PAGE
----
Friday, June 17, 2011

May 8th, 2007

That was the day that our lives were changed forever. Natalie was only 17 days old and diagnosed with a severe congenital heart defect called, "Tricuspid Atresia". Being told that your tiny daughter has only half of a heart is something you never forget. It's something you will always replay in your head.. sometimes on random shuffle.. some weeks you won't think about it at all. But when someone asks you about that day, the feelings rush right back in.

There were some things that have come to my memory since then..things I don't think I ever really mentioned before because they seem so minute.. .so unimportant at the time. But these are things I can't ever forget. If anything, my memory of that day sitting in the cardiologist's office is more vivid than ever before.

I remember thinking that her diagnosis meant that she was dying. I was holding Natalie, maybe too tight, thinking that she was going to die any second. Because the diagnosis was said outloud. Like, a huge bomb exploding and it was all a huge jinx. I remember just wanting to go home. It's not that I didn't want to talk to the cardiologist (who ended up being my favorite ever).. but I just wanted to go home and cry.

I remember the doctor looking exactly like a younger Colin Powell.

I remember thinking "this must be a nightmare..this isn't true.. maybe I never woke up this morning". I mean, I was really tired and went to this appointment on only a few hours of broken sleep.

I remember putting 2+2 together.. that her diagnosis explains why her feet were always purple. It wasn't because she had fair skin.. a reason I always used for people who asked me why they were so purple.

I remember blaming myself for that one bottle of beer I drank when I was unknowingly 3 weeks pregnant with her. And that one cigarette I had 2 days before I found out I was carrying her (I was almost 4 weeks along). I still blame myself for that one bottle of beer and that one cigarette. I think I always will. Even though I know deep down that that's not why she has half of a heart.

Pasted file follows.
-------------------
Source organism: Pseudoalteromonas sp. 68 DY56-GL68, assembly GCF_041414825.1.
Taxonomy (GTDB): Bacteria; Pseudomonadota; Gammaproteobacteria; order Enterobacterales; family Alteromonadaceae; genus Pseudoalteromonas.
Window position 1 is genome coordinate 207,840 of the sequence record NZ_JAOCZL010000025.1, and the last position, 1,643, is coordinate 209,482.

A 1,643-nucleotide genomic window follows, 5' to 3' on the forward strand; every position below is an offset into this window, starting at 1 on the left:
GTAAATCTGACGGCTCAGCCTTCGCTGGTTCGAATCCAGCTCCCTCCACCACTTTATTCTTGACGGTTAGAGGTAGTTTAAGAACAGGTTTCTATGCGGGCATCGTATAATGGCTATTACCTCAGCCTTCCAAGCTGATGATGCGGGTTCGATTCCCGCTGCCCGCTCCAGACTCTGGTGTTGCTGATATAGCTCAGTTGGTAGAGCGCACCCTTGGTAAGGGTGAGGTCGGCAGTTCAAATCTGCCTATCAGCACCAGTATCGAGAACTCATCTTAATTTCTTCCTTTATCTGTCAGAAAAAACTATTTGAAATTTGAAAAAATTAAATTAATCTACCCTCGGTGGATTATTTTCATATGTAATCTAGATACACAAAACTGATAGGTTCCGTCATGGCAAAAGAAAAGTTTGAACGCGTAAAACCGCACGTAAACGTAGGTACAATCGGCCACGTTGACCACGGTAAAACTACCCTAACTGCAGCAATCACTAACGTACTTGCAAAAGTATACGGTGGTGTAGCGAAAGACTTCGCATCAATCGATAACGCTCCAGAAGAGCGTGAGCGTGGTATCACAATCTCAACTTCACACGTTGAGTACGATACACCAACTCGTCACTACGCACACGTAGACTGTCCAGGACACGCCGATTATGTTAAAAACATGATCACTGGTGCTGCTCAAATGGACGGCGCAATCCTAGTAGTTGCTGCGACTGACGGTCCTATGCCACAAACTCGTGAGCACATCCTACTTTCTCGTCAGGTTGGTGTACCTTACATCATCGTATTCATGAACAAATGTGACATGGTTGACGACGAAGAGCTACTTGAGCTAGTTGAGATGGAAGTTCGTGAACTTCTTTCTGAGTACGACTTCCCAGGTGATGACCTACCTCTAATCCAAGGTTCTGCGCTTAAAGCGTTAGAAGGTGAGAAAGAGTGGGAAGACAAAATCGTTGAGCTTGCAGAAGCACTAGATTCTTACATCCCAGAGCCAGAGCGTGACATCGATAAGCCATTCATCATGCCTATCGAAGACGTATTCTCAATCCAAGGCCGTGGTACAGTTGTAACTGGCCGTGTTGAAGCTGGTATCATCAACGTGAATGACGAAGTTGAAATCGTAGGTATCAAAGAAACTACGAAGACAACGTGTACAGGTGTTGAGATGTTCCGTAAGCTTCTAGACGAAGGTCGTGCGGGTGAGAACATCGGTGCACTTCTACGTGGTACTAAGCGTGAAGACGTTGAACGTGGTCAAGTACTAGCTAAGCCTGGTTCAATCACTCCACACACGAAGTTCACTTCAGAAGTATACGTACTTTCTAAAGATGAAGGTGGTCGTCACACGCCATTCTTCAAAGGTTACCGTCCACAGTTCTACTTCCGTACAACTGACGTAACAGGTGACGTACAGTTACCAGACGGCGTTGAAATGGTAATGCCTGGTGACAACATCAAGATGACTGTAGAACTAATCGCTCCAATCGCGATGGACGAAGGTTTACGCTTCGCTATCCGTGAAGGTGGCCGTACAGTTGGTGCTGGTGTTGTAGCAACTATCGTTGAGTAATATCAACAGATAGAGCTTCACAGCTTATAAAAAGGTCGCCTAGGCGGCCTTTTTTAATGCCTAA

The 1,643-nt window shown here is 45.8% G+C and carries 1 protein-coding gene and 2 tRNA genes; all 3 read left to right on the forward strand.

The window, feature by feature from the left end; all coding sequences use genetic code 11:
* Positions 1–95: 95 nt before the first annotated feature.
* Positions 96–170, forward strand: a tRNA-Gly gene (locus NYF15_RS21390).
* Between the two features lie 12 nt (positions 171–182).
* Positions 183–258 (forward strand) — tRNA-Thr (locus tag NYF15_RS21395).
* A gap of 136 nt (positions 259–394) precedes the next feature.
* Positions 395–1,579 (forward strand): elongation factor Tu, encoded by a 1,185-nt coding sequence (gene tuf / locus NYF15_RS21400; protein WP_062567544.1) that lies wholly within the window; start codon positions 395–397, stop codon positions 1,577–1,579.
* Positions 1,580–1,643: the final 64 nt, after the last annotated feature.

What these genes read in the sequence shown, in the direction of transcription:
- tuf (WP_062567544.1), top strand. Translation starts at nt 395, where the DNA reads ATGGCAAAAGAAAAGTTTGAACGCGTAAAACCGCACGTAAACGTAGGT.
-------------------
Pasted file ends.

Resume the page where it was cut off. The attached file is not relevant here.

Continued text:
I remember staring at Google every night after her diagnosis.. getting more and more confused as to what was actually wrong with her. The diagram the doctor drew for us seemed to turn into nothing. It meant nothing to me for a few days. I couldn't even figure out how a heart even worked. I felt so f'in stupid. I kept accidentally reading older online articles and the words death and life expectancy were too relevant but yet I couldn't look away.
But you have to look away. You can't really focus on the WHY'S and the HOW COME'S because the real truth of the matter is that many of us may never know those answers. You can run the gamut from genetics and predisposition to environmental factors and bad habits. But you may never know why this happens. But there are so many things that you can do... and it all starts with being positive and being open and honest with how you feel. You have to talk about your feelings and frustrations until you're sick of talking about it.

It's okay to say "I don't know" when loved ones ask you questions you don't really have a solid answer for. I always felt like I had to have an exact answer when Natalie was diagnosed. I still don't have those answers and it's been 4 years. Will she need a heart transplant? Will she need another open heart surgery when she's older such as her 30s or 40s? Will she live to be in her 30s and 40s? Will she be able to have children? Will she need more medications as she grows up?

I don't know. And that's okay for now. One day.. on week... one month....on year.... at a time. 

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